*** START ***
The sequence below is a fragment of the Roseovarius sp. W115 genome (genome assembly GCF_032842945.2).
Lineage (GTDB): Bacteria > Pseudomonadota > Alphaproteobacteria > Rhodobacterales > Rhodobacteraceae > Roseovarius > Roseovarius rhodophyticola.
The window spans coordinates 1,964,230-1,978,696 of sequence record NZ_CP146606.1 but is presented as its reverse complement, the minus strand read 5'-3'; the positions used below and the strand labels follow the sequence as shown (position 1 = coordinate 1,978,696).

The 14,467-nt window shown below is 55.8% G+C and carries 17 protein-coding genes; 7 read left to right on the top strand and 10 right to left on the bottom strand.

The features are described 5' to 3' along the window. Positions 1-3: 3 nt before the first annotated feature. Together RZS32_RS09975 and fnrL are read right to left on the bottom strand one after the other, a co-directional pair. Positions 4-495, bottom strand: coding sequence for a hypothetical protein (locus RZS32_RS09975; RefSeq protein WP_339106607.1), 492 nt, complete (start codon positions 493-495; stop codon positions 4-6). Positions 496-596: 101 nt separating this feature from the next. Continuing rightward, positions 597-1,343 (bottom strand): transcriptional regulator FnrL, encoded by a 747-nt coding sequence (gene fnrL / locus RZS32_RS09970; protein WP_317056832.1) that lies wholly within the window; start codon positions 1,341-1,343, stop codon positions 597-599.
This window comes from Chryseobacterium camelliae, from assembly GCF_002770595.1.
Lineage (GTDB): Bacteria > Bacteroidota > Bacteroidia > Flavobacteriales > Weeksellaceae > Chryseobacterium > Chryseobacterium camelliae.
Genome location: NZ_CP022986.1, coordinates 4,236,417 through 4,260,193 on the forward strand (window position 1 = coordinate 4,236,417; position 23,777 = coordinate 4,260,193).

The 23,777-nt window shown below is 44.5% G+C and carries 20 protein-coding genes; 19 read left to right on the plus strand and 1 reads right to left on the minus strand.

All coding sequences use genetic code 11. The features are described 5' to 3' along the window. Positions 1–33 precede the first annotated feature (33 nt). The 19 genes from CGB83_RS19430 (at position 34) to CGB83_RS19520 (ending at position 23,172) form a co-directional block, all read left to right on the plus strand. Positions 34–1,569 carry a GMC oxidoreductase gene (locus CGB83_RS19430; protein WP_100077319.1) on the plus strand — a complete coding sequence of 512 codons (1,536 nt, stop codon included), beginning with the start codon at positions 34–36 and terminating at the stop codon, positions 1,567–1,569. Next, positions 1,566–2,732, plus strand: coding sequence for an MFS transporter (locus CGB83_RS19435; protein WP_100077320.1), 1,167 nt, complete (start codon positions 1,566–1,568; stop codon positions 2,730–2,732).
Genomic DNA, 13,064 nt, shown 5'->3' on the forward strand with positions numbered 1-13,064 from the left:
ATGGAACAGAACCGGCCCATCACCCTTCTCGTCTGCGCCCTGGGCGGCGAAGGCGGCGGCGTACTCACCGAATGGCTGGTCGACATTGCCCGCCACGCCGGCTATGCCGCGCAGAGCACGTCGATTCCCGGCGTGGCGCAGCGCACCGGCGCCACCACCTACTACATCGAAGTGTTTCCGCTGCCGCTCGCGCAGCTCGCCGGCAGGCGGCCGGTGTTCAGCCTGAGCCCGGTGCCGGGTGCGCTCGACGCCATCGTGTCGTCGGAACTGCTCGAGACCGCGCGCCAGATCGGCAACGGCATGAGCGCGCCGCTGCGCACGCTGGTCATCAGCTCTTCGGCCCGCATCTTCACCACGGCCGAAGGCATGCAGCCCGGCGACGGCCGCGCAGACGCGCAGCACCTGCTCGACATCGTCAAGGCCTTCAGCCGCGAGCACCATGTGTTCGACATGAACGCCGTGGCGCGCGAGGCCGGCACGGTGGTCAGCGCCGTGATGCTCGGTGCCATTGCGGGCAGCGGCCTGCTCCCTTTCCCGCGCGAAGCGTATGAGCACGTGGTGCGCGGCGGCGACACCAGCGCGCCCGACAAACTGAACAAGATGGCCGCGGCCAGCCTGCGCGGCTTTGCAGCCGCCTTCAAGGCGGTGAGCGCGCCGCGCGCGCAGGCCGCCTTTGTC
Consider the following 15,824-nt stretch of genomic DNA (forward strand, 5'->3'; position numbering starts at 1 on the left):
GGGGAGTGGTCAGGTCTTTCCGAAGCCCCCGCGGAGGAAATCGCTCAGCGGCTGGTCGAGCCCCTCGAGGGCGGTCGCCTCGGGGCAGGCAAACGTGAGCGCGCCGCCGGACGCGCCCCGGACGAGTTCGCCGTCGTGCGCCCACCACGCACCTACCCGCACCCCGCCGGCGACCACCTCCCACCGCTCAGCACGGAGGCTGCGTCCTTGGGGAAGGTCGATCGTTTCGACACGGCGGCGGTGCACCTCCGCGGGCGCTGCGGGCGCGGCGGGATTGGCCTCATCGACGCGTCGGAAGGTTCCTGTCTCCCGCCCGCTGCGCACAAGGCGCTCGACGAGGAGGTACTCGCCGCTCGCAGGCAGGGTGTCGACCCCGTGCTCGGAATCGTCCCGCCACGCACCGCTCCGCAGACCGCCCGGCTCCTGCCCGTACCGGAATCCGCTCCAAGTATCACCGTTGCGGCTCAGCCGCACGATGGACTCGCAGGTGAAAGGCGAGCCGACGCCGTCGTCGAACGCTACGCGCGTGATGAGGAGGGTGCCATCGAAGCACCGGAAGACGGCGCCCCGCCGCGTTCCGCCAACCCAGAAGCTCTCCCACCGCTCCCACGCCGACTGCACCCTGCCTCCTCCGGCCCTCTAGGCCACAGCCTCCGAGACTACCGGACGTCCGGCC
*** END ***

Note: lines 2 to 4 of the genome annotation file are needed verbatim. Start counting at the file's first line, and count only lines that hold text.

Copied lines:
Lineage (GTDB): Bacteria > Pseudomonadota > Alphaproteobacteria > Rhodobacterales > Rhodobacteraceae > Roseovarius > Roseovarius rhodophyticola.
The window spans coordinates 1,964,230-1,978,696 of sequence record NZ_CP146606.1 but is presented as its reverse complement, the minus strand read 5'-3'; the positions used below and the strand labels follow the sequence as shown (position 1 = coordinate 1,978,696).

The 14,467-nt window shown below is 55.8% G+C and carries 17 protein-coding genes; 7 read left to right on the top strand and 10 right to left on the bottom strand.